Pfizer’s immunology portfolio includes the JAK inhibitor Xeljanz and a pipeline of five mid- to late-stage experimental drugs—a huge stable of assets that seems well-positioned to fuel strong growth over the next five years.
But one influential Wall Street firm took a deep dive into that immunology portfolio and found a troublesome undercurrent that made its analysts wonder just how much it will really contribute to Pfizer’s future growth.
Analysts at SVB Leerink warned clients in a note on Wednesday that “our review of the competitive landscape suggests Pfizer’s compounds could be beaten on speed to market, or better clinical data, in nearly all indications.”
One challenge is that Pfizer is heavily dependent on JAK inhibitors, SVB Leerink said. Xeljanz is approved to treat rheumatoid arthritis, psoriatic arthritis and ulcerative colitis. Pfizer’s nearest-term prospect in its immunology portfolio is JAK inhibitor abrocitinib, which is in phase 3 trials to treat atopic dermatitis.
The SVB Leerink analysts expect abrocitinib to be bringing in $2 billion in sales by 2027. Another phase 3 JAK inhibitor, PF-06651600 for alopecia, should peak at $500 million a year, they added.
But abrocitinib will likely carry the Black Box warning that the FDA has slapped on the JAK class, which warns of a high risk of serious infections, cancer, blood clots and other issues. That warning “should relegate the drug to [second-line] behind Regeneron’s Dupixent until physicians gain experience and confidence in the product.”
Dupixent is far from the only rival drug that could pose challenges for Pfizer. AbbVie’s JAK inhibitor Rinvoq, approved to treat rheumatoid arthritis last year, could score a green light in atopic dermatitis before abrocitinib does, SVB Leerink analysts predicted. “In this situation, abrocitinib would not offer as much safety as Dupixent, or the efficacy of Rinvoq, and we'd expect it to struggle to gain market share,” they said.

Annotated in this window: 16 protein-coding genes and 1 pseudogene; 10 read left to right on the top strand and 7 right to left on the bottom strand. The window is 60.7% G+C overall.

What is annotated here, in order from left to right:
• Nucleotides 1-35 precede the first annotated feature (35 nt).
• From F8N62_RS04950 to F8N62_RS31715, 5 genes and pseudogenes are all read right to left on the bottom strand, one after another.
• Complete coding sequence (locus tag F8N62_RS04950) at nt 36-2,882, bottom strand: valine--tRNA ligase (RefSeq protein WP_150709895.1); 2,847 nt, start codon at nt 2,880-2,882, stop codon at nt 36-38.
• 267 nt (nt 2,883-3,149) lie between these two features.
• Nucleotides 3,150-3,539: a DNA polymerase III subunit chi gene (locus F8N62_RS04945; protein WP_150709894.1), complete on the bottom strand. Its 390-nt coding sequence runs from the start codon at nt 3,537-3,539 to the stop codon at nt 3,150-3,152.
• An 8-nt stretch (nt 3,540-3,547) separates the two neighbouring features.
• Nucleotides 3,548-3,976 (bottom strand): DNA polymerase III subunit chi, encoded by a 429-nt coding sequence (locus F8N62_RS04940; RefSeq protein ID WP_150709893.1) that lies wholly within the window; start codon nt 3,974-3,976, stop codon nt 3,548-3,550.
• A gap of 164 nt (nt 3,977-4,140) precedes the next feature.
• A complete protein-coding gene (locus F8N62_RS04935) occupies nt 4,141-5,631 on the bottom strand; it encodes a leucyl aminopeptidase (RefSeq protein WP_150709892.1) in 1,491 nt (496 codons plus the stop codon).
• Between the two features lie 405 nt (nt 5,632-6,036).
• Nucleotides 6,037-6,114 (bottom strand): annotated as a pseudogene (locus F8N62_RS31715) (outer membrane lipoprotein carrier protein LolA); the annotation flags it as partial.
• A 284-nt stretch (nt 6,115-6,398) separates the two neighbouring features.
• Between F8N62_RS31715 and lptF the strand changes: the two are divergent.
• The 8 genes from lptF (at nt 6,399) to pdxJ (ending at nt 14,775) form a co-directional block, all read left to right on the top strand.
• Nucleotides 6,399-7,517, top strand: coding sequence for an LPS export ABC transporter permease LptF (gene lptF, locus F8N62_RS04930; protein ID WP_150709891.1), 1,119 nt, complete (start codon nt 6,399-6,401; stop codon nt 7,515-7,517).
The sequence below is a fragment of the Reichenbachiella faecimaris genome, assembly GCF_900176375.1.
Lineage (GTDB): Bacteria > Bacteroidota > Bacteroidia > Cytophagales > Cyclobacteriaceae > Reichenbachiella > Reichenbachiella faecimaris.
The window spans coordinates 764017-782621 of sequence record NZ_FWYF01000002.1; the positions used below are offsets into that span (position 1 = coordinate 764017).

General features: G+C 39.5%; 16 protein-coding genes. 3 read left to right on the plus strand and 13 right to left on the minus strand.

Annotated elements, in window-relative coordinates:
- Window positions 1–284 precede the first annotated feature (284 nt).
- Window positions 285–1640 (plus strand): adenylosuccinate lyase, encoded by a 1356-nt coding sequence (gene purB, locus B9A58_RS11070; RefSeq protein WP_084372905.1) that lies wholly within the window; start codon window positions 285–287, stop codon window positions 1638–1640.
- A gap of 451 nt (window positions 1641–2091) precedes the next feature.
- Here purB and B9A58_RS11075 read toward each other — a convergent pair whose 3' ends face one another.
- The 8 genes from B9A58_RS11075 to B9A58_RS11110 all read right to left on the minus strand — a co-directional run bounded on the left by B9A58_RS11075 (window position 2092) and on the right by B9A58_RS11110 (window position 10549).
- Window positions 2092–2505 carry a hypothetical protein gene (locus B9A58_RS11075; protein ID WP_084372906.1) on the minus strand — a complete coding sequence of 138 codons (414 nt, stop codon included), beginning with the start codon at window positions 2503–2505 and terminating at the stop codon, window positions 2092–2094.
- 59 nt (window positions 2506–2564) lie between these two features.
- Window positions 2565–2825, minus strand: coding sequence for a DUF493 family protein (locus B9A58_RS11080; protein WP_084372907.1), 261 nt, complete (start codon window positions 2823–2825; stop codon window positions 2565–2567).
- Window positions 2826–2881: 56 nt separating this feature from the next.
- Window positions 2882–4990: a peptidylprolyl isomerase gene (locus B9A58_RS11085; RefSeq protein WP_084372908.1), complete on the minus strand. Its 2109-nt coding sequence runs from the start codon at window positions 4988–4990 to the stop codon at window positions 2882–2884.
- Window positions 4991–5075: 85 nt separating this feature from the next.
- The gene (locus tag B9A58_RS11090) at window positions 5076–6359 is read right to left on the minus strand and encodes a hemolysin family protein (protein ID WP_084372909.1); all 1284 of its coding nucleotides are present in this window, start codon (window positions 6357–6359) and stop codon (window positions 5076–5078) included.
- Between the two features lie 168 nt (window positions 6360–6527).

Last month, AbbVie released clinical trial data showing that Rinvoq was better than placebo at producing a 75% drop in atopic dermatitis symptoms and clear or almost clear skin after 16 weeks. At the time, SVB Leerink predicted Rinvoq could become the standard of care for patients who don’t do well on Dupixent.
Pfizer has produced some positive data of its own, though it hasn’t yet been impressive enough to convince analysts that abrocitinib will shoot to the top of the competitive class of JAK inhibitors. Last October, Pfizer said the drug produced clear or almost clear skin in 43.8% of eczema patients participating in a phase 3 trial, versus 7.9% of those taking a placebo. More recently, Pfizer reported a statistically significant improvement in symptoms among teenagers in a phase 3 trial.
Pfizer is also testing a TYK2 inhibitor in psoriasis, but it’s facing stiff competition there, too. Bristol Myers Squibb is working on a TYK2 inhibitor, BMS-986165. SVB Leerink analysts pointed out that BMS recently posted clinical trial data suggesting its drug could offer double the effectiveness of Otezla, the drug BMS had to sell to Amgen in order to consummate its Celgene takeover. Add to that the fact that Pfizer is roughly two years behind BMS, and it’s hard to imagine it could make much of a mark in TYK2 inhibition, SVB Leerink said.
All in all, the analysts are projecting that Pfizer’s immunology sales will be flat this year and next at about $4.3 billion. From there, sales could grow 5% to 10% a year, they said—but only if the company’s JAK inhibitors are successful.
Ultimately, though, Pfizer may not be well-positioned to grab a significant piece of a rapidly growing market. “Global JAK inhibitor sales could grow from $2.7bn to $19.3bn with additional launches and indications,” SVB Leerink predicted, “but if it materializes, Pfizer might get only a small share.”